Mayor Abramson announced plans for a new fire station in the Beechmont neighborhood in late September. The new $4 million station is being built with a $3.3 million Federal stimulus grant and $700,000 in city bonding and should be complete by the end of 2010. Abramson says the new Beechmont facility represents the third new station in his plan to modernize Louisville’s firefighting capacity. Stations in the Portland and Butchertown neighborhoods were completed this year.
The new two-story station is just over 16,000 square feet, almost twice the size of its predecessor built in 1924. Located on Ashland Avenue between Fifth and Sixth Streets, the station will occupy a significantly larger area than the original as well and contain modern spaces able to handle larger firefighting equipment.
Two adjacent multi-family structures at 503 and 505 Ashland Ave. owned by Metro Louisville have already been demolished for the new station, a contributing factor that makes the project “shovel ready” for stimulus funding. The city paid $700,000 for the properties not included in the building cost. The existing 85 year old station is expected to be demolished by the end of the year in advance of construction.
While it’s great the Beechmont neighborhood has been chosen for a modern firefighting facility, I believe an opportunity has been missed here. Beechmont is an historic urban neighborhood and part of the charm of the area is its compact pattern that promotes walkability and therefore a more sustainable lifestyle.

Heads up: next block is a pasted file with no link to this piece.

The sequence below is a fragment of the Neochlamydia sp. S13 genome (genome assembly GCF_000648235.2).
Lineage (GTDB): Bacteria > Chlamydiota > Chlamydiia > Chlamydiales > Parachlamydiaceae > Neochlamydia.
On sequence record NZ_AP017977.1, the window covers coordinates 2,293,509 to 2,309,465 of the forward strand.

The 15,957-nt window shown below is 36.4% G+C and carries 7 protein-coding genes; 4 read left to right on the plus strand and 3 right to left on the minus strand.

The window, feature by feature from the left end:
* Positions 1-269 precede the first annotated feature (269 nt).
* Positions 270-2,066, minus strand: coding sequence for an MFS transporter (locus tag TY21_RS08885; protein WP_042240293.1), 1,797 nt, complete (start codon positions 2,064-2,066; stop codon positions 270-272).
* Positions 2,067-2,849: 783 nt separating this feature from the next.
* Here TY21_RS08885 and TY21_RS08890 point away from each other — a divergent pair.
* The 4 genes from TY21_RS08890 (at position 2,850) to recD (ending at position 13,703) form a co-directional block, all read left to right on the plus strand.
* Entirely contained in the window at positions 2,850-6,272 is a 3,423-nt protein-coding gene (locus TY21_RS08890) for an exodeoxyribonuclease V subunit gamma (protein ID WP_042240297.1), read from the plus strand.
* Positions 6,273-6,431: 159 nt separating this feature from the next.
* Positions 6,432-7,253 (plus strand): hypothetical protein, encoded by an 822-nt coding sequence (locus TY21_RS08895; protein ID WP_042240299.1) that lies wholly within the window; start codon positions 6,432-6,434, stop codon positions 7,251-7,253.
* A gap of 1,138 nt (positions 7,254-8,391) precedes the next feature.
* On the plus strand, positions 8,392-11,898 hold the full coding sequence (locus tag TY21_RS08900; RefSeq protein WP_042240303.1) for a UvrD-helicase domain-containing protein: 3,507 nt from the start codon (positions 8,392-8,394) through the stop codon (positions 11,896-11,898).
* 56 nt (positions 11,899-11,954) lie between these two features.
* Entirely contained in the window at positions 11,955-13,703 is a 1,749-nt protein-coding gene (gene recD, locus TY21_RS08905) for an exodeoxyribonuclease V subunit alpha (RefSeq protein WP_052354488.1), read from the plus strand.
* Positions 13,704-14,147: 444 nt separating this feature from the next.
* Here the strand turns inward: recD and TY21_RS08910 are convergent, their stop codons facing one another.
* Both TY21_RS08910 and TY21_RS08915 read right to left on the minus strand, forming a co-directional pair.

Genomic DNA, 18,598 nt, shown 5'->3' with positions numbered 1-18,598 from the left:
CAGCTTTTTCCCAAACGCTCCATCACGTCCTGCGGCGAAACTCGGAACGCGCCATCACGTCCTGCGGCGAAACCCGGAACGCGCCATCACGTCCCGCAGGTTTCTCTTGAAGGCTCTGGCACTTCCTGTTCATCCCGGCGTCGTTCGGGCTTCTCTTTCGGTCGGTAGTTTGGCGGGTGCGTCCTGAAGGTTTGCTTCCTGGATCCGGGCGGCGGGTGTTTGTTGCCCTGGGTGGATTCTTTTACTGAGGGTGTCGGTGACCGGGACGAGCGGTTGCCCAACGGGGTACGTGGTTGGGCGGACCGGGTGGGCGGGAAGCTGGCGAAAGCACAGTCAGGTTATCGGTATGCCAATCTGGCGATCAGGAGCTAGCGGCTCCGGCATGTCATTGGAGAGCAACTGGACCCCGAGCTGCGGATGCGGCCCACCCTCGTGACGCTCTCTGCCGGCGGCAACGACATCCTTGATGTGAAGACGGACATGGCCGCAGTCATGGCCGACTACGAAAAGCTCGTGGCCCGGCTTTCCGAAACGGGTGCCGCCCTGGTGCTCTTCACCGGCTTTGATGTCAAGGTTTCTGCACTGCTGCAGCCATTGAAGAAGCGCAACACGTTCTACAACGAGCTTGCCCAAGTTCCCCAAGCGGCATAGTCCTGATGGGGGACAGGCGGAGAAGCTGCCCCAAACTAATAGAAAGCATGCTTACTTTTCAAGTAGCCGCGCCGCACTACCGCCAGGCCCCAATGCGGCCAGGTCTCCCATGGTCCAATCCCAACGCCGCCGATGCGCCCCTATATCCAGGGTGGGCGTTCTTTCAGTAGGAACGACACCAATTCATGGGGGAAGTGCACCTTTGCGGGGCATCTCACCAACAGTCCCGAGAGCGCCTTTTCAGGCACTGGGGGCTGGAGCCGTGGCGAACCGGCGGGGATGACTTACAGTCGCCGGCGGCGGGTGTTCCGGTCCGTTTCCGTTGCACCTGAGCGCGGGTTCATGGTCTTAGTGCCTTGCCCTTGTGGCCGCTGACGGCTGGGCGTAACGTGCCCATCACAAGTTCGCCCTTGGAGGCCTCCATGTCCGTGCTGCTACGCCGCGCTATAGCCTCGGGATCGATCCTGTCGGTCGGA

The new Beechmont station appears from its rendering to be about twice as wide as the existing facility with four bays able to handle large modern equipment. While that’s certainly a necessity of a modern station, was there no way to build the station on a more compact footprint?
While the new building is being billed as increasing energy efficiency and environmental friendliness through the use of geothermal heating and cooling and LED lights, a more efficient route might have been to incorporate the old structure into the new facility. The greenest building, as the axiom goes, is the one that already exists.
There’s one way that might have achieved both a smaller footprint and a more efficient building. While the historic facility is not meeting the needs of modern equipment, it could have certainly been renovated to handle the offices and residential component of the fire station. The old bays could have been used for a variety of purposes from housing smaller emergency vehicles to serving as a permanent community center for Beechmont.
Land in our central neighborhoods is finite and should be treated as a valuable resource, as is our stock of historic architecture. We must face reality and build like we’re living in a compact city. While building in these more restricting conditions can add to construction cost, the rewards of urban living can more than offset them. That’s if we build our city in the correct pattern.